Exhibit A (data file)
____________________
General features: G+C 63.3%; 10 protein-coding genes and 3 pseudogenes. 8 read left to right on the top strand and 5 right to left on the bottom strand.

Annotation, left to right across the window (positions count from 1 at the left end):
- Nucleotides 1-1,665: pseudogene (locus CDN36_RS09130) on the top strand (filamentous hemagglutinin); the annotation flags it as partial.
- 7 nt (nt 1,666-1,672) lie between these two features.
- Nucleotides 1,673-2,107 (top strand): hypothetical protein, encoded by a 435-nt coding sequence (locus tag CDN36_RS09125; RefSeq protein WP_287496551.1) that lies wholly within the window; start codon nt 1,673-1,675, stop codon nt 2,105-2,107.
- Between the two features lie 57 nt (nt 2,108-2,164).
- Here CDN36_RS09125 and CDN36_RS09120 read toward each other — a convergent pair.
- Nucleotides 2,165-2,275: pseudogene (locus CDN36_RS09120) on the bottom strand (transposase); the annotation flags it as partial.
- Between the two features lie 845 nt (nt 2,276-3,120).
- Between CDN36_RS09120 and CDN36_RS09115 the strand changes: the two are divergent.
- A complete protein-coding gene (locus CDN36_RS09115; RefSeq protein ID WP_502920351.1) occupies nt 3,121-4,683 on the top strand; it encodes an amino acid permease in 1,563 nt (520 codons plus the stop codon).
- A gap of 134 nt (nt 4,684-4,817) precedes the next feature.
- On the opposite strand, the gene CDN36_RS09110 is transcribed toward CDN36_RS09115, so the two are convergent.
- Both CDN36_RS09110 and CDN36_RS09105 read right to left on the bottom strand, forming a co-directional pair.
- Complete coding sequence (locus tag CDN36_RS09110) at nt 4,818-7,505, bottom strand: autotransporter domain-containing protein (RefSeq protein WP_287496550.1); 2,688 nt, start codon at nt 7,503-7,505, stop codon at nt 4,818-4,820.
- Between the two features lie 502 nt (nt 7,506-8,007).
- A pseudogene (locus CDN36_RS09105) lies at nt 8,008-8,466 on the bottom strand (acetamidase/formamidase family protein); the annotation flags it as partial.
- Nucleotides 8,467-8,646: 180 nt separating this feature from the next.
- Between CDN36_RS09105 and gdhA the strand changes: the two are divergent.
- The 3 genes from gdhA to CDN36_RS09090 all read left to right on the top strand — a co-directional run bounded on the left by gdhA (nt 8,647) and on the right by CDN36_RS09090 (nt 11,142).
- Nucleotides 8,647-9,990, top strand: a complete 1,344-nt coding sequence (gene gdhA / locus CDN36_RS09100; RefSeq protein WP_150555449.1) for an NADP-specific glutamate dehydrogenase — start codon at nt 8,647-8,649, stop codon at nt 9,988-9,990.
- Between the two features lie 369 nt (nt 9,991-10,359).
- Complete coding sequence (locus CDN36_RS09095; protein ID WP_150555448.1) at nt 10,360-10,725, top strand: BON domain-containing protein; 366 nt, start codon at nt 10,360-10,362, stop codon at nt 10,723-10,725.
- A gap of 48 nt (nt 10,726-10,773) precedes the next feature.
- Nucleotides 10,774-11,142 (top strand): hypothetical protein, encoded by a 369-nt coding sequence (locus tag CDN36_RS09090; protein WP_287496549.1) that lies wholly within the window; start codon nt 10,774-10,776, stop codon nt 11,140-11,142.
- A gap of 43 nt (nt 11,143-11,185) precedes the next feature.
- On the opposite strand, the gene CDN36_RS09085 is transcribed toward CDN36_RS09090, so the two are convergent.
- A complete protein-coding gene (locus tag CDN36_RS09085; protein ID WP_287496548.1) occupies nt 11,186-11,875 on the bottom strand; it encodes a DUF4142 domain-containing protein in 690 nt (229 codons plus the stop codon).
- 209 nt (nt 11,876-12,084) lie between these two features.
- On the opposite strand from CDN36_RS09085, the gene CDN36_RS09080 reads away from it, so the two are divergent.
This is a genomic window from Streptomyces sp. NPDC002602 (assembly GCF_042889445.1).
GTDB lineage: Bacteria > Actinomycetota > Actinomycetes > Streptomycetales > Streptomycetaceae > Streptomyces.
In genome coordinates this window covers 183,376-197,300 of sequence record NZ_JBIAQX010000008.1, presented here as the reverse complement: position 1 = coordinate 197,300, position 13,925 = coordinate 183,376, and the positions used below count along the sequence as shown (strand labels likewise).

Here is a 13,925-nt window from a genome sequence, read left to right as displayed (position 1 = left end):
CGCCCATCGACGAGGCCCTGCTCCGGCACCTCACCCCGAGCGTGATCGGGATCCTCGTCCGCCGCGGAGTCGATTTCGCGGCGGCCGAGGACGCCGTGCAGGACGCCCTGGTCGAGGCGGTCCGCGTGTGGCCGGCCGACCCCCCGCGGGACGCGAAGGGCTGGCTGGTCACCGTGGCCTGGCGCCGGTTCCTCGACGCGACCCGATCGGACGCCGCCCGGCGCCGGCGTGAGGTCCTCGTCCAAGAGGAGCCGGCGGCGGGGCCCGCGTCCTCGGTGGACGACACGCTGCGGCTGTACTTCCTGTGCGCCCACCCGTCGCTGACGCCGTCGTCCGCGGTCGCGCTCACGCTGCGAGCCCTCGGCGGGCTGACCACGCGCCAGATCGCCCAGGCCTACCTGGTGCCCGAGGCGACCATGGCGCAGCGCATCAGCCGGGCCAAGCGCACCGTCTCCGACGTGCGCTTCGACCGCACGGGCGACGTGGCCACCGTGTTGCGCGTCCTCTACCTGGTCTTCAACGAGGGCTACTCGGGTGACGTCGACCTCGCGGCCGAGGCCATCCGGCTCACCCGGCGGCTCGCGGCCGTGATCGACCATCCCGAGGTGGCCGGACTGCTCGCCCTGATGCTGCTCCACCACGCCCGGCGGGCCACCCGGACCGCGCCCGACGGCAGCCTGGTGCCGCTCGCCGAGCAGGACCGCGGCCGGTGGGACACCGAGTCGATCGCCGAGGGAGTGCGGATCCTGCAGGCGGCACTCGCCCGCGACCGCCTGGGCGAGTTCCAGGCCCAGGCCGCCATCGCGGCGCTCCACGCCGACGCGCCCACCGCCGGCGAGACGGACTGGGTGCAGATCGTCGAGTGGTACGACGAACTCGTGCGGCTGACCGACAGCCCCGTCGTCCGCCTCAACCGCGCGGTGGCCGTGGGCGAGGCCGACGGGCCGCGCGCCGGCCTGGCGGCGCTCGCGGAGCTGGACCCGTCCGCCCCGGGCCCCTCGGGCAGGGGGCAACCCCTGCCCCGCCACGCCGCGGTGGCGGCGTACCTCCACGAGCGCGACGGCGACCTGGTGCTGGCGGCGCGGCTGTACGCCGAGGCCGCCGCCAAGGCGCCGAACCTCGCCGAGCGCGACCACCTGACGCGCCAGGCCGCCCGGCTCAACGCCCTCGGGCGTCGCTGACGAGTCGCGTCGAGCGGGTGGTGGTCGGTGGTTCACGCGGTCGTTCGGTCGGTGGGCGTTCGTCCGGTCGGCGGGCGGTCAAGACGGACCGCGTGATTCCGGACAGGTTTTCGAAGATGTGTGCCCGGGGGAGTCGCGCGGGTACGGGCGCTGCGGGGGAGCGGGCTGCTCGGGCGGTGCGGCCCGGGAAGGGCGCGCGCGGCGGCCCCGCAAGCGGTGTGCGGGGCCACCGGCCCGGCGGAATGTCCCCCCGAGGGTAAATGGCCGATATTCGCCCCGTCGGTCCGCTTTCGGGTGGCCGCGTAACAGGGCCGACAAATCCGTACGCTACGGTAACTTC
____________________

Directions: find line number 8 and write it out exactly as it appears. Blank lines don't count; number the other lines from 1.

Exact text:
- Nucleotides 2,165-2,275: pseudogene (locus CDN36_RS09120) on the bottom strand (transposase); the annotation flags it as partial.